10 Things to Know When Getting Started as a Freelance Designer
Hey y’all! Remember me? So… it’s been a minute since I’ve posted here, but I’m back! Over the last few months, I took a little hiatus from UX Queen in order to set up my UX strategy and design consultancy! And, friends, I’m happy to say that I’m officially in business for myself as a full-time creative entrepreneur. Starting off as a freelance designer has most definitely been a rollercoaster – and I love it. It’s been such a thrilling ride and I’ve learned so much along the way (still learning, too, of course!).
All of this begs the question, what does that mean for UX Queen? Well, I’ve got great news – it means more of everything UX Queen related! I’m going to be carving out more time in my day to write articles, record awesome e-courses, and set up more goodies/freebies for YOU! I couldn’t be happier with this new adventure and the opportunity to empower more fabulous creatives out there.
For now though, I wanted to chat with you a little bit about what I’ve learned while hustling and looking for awesome clients. I’ve taken the time to round up some of the best ideas I’ve come across, advice that I’ve received, and little gems of wisdom I’ve stumbled upon in the last 3-4 months as I’ve launched Avani Miriyala Strategy + Design.
Getting started in freelance work is not easy, nor is it a walk in the park. Jumping into this life takes lots of guts, a great support system, and in my case, many cups of hot green tea.
This journey is most definitely a big, hairy, audacious challenge – but that’s what I love about it!
1. Be prepared to be ready to be all in!
For a few months, I was running and managing my freelancing business in my spare time (evenings and weekends) while still working as a full-time UX designer at Favor.
At first, it was very manageable since my client load was super light; I only had one client who needed a few easy design tasks completed. However, as I started onboarding my second client and longer term contracts, I realized that I wasn’t able to handle the workload anymore. It was at that point in time that I had to make a decision…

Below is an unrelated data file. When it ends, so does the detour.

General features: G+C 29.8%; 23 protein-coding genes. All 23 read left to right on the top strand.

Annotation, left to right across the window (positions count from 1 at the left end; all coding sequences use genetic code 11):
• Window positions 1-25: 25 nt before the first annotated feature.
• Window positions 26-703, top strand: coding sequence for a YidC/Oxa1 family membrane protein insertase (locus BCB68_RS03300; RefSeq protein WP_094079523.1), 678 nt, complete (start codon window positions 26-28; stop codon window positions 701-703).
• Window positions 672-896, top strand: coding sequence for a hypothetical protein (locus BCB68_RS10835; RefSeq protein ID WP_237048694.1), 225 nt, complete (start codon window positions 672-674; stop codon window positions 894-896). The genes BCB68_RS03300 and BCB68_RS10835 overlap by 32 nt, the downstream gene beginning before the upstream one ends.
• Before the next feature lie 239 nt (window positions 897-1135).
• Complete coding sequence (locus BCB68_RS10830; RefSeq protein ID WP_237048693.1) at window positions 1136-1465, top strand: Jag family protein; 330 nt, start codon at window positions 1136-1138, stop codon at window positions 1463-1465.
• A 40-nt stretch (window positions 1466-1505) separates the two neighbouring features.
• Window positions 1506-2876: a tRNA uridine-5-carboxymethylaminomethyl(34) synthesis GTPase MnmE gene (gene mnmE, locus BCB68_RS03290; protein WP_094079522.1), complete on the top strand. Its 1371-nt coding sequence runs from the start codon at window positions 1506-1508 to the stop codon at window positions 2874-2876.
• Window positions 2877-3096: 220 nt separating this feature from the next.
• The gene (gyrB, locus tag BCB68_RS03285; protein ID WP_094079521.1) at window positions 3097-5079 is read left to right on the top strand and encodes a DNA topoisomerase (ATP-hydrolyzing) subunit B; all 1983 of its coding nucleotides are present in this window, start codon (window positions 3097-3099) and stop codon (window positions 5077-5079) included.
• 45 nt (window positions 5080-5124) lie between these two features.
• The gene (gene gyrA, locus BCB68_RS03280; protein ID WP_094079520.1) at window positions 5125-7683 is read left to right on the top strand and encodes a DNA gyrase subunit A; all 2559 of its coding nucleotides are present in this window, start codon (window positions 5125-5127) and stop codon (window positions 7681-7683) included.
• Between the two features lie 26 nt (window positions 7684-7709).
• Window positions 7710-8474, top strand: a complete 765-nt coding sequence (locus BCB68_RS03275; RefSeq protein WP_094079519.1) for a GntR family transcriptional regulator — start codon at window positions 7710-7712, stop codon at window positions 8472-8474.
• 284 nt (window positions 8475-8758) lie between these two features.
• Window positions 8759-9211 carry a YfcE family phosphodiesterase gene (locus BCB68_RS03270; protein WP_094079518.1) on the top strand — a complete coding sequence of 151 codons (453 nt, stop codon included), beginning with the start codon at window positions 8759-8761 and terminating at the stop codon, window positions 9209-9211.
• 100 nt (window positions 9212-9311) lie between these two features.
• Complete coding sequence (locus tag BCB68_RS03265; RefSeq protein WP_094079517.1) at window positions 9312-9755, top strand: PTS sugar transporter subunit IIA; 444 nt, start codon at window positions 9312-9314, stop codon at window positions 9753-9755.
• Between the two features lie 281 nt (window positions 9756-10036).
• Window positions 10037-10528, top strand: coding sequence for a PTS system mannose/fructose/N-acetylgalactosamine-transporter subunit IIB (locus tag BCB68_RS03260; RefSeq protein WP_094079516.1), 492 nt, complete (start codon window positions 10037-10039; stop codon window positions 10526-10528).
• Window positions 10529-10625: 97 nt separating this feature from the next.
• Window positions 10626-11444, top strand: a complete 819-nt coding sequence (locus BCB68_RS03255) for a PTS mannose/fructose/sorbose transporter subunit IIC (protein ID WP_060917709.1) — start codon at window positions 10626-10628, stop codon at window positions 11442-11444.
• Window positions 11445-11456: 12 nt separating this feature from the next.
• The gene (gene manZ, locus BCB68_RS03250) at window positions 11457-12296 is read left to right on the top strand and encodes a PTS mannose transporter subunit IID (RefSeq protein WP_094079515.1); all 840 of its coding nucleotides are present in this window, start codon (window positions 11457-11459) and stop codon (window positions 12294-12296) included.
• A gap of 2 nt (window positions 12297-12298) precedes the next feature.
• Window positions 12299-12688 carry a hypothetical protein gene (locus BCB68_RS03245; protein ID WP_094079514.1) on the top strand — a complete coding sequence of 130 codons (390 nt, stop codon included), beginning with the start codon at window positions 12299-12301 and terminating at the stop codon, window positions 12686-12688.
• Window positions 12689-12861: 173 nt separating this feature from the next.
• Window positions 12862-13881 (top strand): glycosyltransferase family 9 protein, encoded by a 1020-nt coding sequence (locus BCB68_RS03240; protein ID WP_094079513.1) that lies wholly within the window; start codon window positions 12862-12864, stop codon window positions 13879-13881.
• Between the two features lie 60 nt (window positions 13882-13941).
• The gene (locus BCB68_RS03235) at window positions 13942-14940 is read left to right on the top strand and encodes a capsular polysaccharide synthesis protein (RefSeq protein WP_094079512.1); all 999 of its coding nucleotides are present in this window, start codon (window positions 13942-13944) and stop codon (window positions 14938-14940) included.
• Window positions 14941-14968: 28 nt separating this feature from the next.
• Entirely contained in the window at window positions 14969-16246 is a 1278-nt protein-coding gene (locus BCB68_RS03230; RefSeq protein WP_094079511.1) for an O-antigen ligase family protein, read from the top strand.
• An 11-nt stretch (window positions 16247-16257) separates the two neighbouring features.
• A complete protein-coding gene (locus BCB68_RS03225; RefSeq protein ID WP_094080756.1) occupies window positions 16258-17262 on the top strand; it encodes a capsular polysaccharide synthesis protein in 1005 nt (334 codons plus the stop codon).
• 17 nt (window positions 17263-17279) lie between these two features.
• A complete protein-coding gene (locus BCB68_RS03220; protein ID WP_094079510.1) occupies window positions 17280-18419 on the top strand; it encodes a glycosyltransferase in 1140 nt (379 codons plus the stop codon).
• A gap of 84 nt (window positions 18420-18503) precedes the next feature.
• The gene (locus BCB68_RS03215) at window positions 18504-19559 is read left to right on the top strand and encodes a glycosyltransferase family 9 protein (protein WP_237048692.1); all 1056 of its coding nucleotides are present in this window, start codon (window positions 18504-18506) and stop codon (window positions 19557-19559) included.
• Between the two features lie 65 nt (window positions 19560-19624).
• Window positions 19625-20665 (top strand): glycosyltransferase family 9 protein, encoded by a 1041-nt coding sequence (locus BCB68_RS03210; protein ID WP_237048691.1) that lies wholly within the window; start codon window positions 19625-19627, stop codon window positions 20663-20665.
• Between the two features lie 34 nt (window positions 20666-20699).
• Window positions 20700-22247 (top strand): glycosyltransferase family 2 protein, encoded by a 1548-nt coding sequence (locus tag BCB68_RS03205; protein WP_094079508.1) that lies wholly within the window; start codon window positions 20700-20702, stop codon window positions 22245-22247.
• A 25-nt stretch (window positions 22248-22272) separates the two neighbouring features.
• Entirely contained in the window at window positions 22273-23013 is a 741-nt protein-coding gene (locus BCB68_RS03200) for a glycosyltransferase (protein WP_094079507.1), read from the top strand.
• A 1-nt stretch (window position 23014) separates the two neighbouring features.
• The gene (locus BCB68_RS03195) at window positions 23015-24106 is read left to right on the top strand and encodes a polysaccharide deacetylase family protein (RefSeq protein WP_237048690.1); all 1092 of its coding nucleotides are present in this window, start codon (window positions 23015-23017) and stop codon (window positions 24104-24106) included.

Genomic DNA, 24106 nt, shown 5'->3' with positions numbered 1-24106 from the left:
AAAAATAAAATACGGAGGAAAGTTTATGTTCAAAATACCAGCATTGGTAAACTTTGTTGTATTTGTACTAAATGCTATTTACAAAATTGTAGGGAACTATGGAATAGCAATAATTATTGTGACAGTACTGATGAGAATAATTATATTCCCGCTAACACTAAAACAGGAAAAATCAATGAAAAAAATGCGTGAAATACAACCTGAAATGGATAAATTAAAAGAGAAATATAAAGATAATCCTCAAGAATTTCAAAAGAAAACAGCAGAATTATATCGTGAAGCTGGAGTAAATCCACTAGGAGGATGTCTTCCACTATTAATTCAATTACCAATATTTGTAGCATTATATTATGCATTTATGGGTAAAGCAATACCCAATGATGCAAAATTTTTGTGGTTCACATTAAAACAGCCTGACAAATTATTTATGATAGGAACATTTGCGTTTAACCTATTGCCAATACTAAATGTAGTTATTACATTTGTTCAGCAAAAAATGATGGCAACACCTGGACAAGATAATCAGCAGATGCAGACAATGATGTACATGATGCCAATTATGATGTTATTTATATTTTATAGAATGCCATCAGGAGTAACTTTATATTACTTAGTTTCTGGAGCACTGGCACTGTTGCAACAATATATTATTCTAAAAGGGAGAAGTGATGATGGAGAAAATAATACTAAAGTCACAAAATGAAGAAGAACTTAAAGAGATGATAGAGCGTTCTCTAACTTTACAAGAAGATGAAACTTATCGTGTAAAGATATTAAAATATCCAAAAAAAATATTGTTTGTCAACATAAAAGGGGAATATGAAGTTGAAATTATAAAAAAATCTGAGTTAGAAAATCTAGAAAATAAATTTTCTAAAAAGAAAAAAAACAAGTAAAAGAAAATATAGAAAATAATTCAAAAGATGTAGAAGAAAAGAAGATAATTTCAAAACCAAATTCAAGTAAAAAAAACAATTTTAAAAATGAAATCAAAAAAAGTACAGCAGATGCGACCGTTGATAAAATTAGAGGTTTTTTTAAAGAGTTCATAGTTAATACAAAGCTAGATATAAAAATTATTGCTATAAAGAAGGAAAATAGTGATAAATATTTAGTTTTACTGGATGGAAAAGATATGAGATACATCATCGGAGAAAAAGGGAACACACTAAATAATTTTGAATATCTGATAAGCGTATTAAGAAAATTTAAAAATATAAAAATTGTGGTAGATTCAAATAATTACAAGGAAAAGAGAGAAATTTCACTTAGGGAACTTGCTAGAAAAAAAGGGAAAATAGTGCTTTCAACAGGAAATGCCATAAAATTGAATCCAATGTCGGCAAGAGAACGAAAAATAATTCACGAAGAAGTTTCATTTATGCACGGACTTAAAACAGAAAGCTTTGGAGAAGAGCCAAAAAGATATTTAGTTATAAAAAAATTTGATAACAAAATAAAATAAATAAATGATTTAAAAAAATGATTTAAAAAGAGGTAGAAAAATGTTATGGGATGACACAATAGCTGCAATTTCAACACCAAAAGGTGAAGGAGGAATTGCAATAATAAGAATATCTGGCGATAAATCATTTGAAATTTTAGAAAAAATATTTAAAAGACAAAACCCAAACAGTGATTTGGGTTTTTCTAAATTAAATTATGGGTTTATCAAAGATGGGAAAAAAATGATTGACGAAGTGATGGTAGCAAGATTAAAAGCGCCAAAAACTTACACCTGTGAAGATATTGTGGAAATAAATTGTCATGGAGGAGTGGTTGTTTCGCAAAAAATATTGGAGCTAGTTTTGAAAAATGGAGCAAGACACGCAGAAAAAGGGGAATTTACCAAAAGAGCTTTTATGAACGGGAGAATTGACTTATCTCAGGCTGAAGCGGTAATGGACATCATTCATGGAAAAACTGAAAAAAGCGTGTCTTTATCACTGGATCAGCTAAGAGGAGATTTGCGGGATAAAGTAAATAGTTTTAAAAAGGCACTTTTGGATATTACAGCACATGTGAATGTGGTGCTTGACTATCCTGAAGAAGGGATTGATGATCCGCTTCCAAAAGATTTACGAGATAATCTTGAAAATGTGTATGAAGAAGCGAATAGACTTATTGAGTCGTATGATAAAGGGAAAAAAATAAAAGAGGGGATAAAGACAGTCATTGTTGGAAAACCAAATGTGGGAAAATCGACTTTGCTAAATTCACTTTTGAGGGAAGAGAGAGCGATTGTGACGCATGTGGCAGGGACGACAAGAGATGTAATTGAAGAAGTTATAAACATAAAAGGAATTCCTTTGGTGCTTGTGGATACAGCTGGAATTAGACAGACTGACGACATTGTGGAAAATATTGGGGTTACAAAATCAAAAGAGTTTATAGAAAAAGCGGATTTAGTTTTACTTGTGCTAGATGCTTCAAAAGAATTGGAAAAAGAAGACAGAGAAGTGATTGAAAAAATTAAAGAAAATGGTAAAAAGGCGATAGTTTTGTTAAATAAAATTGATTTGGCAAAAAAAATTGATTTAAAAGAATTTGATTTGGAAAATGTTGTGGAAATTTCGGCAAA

I had to decide if I wanted to go full-time with this consulting gig I had started. I knew that I couldn’t provide quality work to my clients if I was using my brainpower full-time as an in-house designer anymore. So, I made the decision to take the plunge!
As soon as I stepped into the world of full-time entrepreneurship, I was able to focus much more effectively on the work I was doing and reserve creative energy for the things that are important.
Bottom line? If you’re starting a freelance creative business, be aware that at some point in time you could oversubscribe yourself and you’ll need to make the decision on whether to jump in or not.
2. Start curating your mastermind NOW
The thing that has helped me more than anything else is the group of people I’ve put around me in the last few months. This is my mastermind! I’ve made sure to talk to enterprising individuals and solopreneurs who have made it out on their own to learn from them and their experiences.
Additionally, hanging out with people around that encourage you and cheer you on in your goals as a freelancer / consultant really helps keep your belief and excitement high.
I made sure to have regular coffees and dinners with members of my mastermind. I asked them questions about how they launched their business and what they struggled with the most. This type of in-depth research helped me start off with the right foot forward.
The one thing I had to keep in mind was that my time is precious. If I am going to spend time away from my clients, I should make sure that I’m surrounding myself with positive, uplifting people that I can learn from.
In this case, being selective is not only good, but crucial. You are the average of the people you hang out with!
3. Get good at selling yourself
“Selling” is a word that scares many people. Often when we hear the term “sales,” we think of door-to-door saleswomen or salesmen who want to show us a quick demo and have us buy their amazing product that comes with a free gift if you purchase in the next 5 seconds.
That, my friends, is selling using the “push” strategy. (Which is why it often feels so yucky, slimy, and uncomfortable to many people). The push strategy is when you are essentially pushing a product or service onto someone who doesn’t need it. You haven’t explained benefits or taught someone about the value of what you have to offer.
On the flipside, is the “pull” strategy. This strategy when implemented effectively, is very powerful. The “pull” strategy showcases the true value of the products and services before asking to create a partnership.
As a creative, this is what you need showcase to your potential clients. It’s important to demonstrate the type of value you can add and the benefits they will see by having you on their team.
So, how do I do this as a freelancer? I’m constantly asking questions and telling stories. I want to understand my future clients’ products fully and deeply, so I need to know everything I can. I also need to show that I care about the success of their business.
When I take the time to get to know the company’s needs and demonstrate that I have thoughts on how to help them meet their needs, the client is more likely to buy my services.
Being comfortable with selling yourself in this way comes with time and practice. It’s not something that happens overnight. However, it is a skill I’ve needed to cultivate in this new freelancing adventure. I know that at the end of the day, I am the one that brings in new clients and if I stop selling, that means no more business.
4. Make networking a habit (and enjoyable)